German physician Alfred Buchwald had no clue that the chronic skin inflammation he described in 1883 was the first recorded case of a serious tick-carrying disease, one that would take hold in a small Connecticut town almost a century later and go on to afflict people across the United States.
Today we know a lot more than Buchwald did about Lyme disease — that it is caused by a bacterium, Borrelia burgdorferi, and it is transmitted to humans by blacklegged ticks, and that it can cause untold misery for those infected. U.S. scientists first recognized the disease in the 1970s in Old Lyme, Connecticut — hence the name. The condition starts with fever, headache, fatigue, and a characteristic bullseye rash. Untreated, it can spread to the joints, the heart, and nervous system producing long-lasting, debilitating symptoms. Early use of antibiotics is crucial.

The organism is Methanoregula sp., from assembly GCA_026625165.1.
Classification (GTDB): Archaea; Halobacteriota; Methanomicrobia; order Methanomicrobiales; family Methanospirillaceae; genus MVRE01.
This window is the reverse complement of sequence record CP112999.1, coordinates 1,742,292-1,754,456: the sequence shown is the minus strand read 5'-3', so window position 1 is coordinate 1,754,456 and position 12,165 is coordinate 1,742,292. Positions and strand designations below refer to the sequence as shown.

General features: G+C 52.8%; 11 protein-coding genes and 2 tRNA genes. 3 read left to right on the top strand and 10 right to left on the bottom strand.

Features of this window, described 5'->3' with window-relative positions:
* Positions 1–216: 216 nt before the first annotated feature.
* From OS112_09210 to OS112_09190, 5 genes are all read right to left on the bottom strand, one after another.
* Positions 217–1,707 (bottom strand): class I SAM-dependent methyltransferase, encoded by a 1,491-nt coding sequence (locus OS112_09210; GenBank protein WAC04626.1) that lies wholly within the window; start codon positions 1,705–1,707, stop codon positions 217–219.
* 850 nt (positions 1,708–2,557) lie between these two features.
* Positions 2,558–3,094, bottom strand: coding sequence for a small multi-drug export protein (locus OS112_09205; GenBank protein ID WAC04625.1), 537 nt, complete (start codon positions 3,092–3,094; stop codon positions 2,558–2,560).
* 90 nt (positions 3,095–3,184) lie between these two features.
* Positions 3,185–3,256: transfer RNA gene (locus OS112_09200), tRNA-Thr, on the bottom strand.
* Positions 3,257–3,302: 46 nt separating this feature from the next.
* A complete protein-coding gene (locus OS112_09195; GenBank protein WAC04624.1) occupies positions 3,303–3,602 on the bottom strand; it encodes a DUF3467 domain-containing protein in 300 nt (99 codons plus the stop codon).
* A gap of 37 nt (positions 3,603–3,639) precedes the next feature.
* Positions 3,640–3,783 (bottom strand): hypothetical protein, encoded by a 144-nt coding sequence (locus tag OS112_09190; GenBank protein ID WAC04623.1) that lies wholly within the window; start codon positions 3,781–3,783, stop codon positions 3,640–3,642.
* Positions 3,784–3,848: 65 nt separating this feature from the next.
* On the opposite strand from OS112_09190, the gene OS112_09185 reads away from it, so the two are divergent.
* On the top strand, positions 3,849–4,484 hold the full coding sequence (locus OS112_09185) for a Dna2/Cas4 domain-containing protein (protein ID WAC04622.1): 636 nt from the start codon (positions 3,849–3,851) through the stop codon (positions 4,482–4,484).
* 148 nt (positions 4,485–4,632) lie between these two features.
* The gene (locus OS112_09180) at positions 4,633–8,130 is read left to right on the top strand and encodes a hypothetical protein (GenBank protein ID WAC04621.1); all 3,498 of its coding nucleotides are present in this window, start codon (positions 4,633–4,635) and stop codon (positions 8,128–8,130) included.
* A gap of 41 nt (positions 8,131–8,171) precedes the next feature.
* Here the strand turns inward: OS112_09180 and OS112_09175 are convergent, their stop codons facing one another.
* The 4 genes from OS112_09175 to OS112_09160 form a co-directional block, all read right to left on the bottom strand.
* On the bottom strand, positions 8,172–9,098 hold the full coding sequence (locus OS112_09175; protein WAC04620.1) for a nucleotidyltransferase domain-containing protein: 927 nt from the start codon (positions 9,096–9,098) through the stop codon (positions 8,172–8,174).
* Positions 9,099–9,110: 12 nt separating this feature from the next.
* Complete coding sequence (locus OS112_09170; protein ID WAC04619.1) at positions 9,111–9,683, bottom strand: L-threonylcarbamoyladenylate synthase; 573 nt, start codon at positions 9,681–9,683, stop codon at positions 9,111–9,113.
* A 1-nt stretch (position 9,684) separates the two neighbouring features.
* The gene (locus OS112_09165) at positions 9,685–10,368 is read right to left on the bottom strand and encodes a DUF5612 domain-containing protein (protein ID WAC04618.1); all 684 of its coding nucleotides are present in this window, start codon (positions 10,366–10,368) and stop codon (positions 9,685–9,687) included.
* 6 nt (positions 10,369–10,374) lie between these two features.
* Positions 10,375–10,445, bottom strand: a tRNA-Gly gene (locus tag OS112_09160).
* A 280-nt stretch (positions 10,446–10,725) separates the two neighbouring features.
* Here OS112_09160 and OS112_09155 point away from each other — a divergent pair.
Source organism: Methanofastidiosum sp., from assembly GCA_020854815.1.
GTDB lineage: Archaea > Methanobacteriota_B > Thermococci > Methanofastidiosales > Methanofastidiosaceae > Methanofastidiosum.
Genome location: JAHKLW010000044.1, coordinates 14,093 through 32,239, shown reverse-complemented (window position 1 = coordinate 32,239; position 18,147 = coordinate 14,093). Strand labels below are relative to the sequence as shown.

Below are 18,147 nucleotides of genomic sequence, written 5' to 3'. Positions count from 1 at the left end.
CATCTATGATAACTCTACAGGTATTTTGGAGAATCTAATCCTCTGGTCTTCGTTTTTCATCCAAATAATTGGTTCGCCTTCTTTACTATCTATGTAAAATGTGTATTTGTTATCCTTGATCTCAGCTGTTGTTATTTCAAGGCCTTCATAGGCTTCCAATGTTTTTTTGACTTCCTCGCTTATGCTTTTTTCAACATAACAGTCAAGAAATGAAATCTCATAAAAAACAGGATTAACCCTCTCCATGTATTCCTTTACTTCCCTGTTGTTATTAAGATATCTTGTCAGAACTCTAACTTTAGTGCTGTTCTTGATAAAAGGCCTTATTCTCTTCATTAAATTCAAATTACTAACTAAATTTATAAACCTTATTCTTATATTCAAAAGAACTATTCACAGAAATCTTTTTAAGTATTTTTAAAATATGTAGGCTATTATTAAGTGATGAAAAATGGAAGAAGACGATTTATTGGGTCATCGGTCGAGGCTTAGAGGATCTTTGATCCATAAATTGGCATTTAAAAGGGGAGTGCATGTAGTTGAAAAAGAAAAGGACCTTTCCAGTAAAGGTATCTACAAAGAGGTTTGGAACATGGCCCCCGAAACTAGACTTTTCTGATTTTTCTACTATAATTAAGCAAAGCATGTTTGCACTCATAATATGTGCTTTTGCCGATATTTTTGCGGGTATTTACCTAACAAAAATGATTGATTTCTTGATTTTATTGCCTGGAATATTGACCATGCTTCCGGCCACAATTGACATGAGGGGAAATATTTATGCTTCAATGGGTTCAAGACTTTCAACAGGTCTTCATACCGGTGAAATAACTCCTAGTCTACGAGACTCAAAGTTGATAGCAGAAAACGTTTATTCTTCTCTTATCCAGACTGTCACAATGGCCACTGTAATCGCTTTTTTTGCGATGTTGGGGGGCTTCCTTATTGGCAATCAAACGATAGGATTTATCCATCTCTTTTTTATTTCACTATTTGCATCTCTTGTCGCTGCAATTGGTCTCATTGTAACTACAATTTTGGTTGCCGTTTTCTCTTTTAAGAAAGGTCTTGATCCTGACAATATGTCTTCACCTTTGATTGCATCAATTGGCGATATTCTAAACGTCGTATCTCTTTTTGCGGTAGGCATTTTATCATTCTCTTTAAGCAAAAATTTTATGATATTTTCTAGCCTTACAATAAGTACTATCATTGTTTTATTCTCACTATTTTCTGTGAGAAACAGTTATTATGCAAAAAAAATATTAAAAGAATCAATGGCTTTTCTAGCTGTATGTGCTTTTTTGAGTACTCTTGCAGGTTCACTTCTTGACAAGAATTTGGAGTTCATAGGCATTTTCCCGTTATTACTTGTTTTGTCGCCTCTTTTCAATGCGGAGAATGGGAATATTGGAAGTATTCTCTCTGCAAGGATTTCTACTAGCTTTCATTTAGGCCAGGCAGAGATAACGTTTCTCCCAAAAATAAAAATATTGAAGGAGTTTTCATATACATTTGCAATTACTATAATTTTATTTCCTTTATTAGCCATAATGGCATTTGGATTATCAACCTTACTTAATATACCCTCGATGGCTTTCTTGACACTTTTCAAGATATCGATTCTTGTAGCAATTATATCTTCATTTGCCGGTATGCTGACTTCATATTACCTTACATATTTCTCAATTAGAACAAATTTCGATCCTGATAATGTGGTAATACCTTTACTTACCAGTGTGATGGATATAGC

About 300,000 Americans are diagnosed annually with Lyme, with cases concentrated in the Northeast and upper Midwest, according to the Centers for Disease Control and Prevention. The incidence of the disease has doubled in the United States since 1991, according to the EPA. And it’s about to get much worse, thanks to climate change.